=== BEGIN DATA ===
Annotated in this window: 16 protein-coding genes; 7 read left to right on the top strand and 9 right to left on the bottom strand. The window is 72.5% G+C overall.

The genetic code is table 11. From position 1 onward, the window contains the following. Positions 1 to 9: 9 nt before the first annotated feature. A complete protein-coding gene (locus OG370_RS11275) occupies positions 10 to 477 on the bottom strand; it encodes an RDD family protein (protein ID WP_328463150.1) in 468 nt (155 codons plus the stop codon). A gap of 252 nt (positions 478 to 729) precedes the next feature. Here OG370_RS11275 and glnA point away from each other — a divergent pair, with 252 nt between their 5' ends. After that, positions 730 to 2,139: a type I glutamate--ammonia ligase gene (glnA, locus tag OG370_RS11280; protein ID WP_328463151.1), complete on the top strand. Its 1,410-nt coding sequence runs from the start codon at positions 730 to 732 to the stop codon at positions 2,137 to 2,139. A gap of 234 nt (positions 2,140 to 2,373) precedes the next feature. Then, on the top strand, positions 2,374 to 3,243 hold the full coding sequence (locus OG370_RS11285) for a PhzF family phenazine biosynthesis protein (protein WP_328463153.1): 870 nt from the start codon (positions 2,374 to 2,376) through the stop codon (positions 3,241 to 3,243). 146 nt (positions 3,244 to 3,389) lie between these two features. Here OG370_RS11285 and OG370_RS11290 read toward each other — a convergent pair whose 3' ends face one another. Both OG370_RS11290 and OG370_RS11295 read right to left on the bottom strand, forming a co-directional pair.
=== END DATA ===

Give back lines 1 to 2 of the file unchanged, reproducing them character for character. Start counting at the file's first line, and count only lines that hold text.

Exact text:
Annotated in this window: 16 protein-coding genes; 7 read left to right on the top strand and 9 right to left on the bottom strand. The window is 72.5% G+C overall.

The genetic code is table 11. From position 1 onward, the window contains the following. Positions 1 to 9: 9 nt before the first annotated feature. A complete protein-coding gene (locus OG370_RS11275) occupies positions 10 to 477 on the bottom strand; it encodes an RDD family protein (protein ID WP_328463150.1) in 468 nt (155 codons plus the stop codon). A gap of 252 nt (positions 478 to 729) precedes the next feature. Here OG370_RS11275 and glnA point away from each other — a divergent pair, with 252 nt between their 5' ends. After that, positions 730 to 2,139: a type I glutamate--ammonia ligase gene (glnA, locus tag OG370_RS11280; protein ID WP_328463151.1), complete on the top strand. Its 1,410-nt coding sequence runs from the start codon at positions 730 to 732 to the stop codon at positions 2,137 to 2,139. A gap of 234 nt (positions 2,140 to 2,373) precedes the next feature. Then, on the top strand, positions 2,374 to 3,243 hold the full coding sequence (locus OG370_RS11285) for a PhzF family phenazine biosynthesis protein (protein WP_328463153.1): 870 nt from the start codon (positions 2,374 to 2,376) through the stop codon (positions 3,241 to 3,243). 146 nt (positions 3,244 to 3,389) lie between these two features. Here OG370_RS11285 and OG370_RS11290 read toward each other — a convergent pair whose 3' ends face one another. Both OG370_RS11290 and OG370_RS11295 read right to left on the bottom strand, forming a co-directional pair.